In the central Iraqi region of Al Qadisiyah, the mostly Shi'ite population isn't likely to buy this approach so easily. In the second week of the campaign, advancing coalition troops faced up to one of the fundamental miscalculations of the early days of the war: blasting conventional Iraqi forces hasn't been enough. They also have to go into towns and take out Baath Party officials and Fedayeen fighters loyal to Saddam. Only then can one even begin to talk about prospects of local peoplecircumspect after the U.S. encouraged previous uprisings that were later crushedpartying in the streets. "Only when there is physical presence can people feel safe," says Sergeant Major David Howell, with 3/4 Battalion, 7th Marine Regiment.
So here in Al Qadisiyah, the hearts-and-minds exercise is a priority, since the Marines need to secure two towns and two hamlets along a road linking a pair of north-south highways in the vicinity. The area forms a picture of rustic simplicity: donkeys tied up next to mud-brick houses, children playing near a canal, a young girl in a pink dress and a pink cardigan chasing a cow through her garden.
Tanks with nicknames such as Carnivore and Prom Queen roll into the first hamlet, and the Marines fan out, searching houses. A loudspeaker blasts a message in Arabic: Stay in your houses. We are here to help. "This is a place taken out of thousands of years ago when Jesus was walking the earth still," says Corporal Omar Monge, 20, driver for the battalion commander, Lieut. Colonel Bryan P. McCoy. A village elder approaches the battalion translator. Tell everyone not to be scared, he is told. But tell them if they shoot one bullet they will be very scared. We will shoot 2,000 bullets back.
At the hamlet of Hajil, American helicopters overhead report white pickups, the preferred ride for the fedayeen, leaving town. A yellow-and-white taxi makes the mistake of pulling out in front of a tank, and the machine gunner opens up. Rounds explode across the car, and the driver is hit in the thigh and the back. He is treated and medevacked out.
The resistance comes a few minutes later. The convoy stops south of Afak, the first big town, fearing that a local bridge may not support the tanks. Men are seen running through a field and a date-palm grove, north of the road. A machine gunner atop a tank starts shooting, and suddenly the air is ripped by bullets. The copters dance over the field, firing down. McCoy bounds into the palm grove, lobs a grenade over a small berm and opens fire on a group of men. When the shooting stops, Marines spread through Afak while human exploitation teams, U.S. soldiers who collect information, start interviewing locals. A group of Iraqis hanging out in front of a run-down gas station tell the Marines that all is cool, but clearly it is not. "Will this be a place where you Americans will stay, or will the Iraqis, the Baath Party, come back?" one of them asks. "I need to know before I can speak."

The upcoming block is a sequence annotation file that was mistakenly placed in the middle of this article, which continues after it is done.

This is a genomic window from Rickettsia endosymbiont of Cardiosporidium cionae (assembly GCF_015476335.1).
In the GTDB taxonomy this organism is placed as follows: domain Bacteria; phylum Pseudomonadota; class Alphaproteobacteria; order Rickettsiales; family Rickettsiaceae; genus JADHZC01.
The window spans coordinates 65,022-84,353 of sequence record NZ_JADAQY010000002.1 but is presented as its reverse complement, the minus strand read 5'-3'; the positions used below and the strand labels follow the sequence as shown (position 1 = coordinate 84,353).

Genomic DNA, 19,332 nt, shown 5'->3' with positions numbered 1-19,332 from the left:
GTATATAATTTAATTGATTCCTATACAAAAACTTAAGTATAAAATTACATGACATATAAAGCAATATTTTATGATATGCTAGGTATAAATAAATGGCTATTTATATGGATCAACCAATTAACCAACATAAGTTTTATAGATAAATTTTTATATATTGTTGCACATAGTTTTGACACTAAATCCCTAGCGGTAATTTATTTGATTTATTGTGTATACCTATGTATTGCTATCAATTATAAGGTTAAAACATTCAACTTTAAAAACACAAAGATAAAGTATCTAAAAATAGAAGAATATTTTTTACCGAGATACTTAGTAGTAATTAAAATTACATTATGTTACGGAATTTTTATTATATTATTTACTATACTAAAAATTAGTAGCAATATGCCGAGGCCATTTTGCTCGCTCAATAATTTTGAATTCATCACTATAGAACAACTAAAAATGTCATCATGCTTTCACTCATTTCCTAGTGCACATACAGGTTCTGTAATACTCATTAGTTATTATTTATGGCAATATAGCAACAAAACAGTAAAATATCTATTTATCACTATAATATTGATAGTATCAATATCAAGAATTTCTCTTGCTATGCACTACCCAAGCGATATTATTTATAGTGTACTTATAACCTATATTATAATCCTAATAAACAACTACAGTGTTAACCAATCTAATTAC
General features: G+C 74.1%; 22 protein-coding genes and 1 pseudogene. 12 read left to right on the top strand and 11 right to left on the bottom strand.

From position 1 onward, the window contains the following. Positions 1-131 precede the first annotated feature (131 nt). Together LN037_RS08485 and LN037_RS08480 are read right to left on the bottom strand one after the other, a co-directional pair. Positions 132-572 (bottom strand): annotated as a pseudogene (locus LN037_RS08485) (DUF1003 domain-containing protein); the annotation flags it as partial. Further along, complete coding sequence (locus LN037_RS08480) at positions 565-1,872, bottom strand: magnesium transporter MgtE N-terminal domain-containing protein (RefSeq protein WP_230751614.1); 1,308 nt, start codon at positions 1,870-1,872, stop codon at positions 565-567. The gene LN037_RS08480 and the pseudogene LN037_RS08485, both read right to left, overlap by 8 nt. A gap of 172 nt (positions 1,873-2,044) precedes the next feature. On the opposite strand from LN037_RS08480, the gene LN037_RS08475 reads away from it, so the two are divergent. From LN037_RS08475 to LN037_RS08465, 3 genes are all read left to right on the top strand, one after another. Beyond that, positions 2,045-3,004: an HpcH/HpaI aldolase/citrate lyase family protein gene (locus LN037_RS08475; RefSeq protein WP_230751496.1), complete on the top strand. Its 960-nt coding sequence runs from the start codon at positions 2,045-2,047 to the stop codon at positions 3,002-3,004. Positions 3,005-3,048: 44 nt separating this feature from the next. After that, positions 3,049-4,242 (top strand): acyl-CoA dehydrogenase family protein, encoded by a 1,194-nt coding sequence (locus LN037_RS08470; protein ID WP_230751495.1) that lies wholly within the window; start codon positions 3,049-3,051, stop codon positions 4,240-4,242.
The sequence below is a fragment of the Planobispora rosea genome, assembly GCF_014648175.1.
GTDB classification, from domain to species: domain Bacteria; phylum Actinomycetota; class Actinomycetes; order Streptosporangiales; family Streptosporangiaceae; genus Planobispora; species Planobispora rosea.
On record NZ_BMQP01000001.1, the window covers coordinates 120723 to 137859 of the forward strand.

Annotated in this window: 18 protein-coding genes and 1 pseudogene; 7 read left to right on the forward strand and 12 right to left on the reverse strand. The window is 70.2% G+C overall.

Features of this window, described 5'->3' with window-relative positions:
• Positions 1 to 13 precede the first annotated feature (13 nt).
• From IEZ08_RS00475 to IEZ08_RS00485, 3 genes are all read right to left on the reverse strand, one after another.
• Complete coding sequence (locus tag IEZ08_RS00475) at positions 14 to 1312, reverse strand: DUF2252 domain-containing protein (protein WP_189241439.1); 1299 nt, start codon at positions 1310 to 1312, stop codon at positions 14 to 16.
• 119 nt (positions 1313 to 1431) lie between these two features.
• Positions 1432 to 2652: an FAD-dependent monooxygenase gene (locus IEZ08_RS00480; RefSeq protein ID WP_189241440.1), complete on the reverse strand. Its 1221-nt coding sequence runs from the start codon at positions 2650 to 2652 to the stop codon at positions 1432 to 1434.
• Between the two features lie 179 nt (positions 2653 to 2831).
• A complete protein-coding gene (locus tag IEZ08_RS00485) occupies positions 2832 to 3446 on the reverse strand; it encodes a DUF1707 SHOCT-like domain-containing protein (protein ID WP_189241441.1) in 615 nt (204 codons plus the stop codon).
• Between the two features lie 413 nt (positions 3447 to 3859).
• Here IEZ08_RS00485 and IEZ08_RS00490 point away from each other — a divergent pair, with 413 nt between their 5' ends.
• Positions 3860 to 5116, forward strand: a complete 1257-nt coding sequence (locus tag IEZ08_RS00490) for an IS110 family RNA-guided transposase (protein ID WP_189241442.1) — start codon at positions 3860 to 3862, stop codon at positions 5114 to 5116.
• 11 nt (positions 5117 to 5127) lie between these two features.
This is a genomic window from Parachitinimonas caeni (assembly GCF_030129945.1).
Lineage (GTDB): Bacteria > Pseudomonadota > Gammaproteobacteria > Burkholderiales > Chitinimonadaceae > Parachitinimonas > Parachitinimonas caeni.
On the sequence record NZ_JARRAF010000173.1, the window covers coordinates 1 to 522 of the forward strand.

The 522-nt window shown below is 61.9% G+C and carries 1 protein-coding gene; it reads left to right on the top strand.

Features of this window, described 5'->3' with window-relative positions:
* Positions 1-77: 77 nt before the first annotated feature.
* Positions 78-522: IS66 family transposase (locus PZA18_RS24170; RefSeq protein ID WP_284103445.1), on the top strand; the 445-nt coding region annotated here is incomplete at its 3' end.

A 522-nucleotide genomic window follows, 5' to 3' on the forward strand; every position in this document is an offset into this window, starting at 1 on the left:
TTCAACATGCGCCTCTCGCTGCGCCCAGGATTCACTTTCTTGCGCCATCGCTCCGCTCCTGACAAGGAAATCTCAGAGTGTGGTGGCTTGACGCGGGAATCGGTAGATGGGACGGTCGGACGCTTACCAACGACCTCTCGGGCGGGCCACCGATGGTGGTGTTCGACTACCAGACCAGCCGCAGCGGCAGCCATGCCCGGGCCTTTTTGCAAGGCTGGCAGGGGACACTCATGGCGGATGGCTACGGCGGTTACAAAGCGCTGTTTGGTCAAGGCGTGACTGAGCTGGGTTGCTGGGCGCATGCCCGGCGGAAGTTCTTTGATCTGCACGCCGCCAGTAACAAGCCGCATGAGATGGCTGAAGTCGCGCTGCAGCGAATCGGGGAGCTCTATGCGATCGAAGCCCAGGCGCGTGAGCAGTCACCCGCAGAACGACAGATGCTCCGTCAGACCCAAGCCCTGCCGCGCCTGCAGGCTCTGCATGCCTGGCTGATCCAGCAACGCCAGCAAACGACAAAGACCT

Help us and you will be safe, the translator tells him. They aren't convinced. "They are scared we will leave them like we did the first time," says the translator, referring to what happened in 1991. Yet they reveal a critical piece of info: the location of the local Baath Party headquarters a few kilometers down the road, near At Tahrir.
When the troops arrive there, the two-story green-and-lime building housing the Baath Party seems deserted. Then a sniper across the road starts firing on the convoy and is answered. The battalion pours through the streets, grabbing two teens who tell the troops that 250 to 450 armed Baathists have headed east, the last of them having left as the Marines arrived. The teams collect names of party officials and details on their vehicles and weapons. The biggest find: a book listing the names of all local Baath officials.
By day's end, the tally is eight or nine enemy dead, two civilians wounded, at least a dozen pows and cheering Iraqis along the roads. It will take many more missions like these to find and disarm the scattering enemy.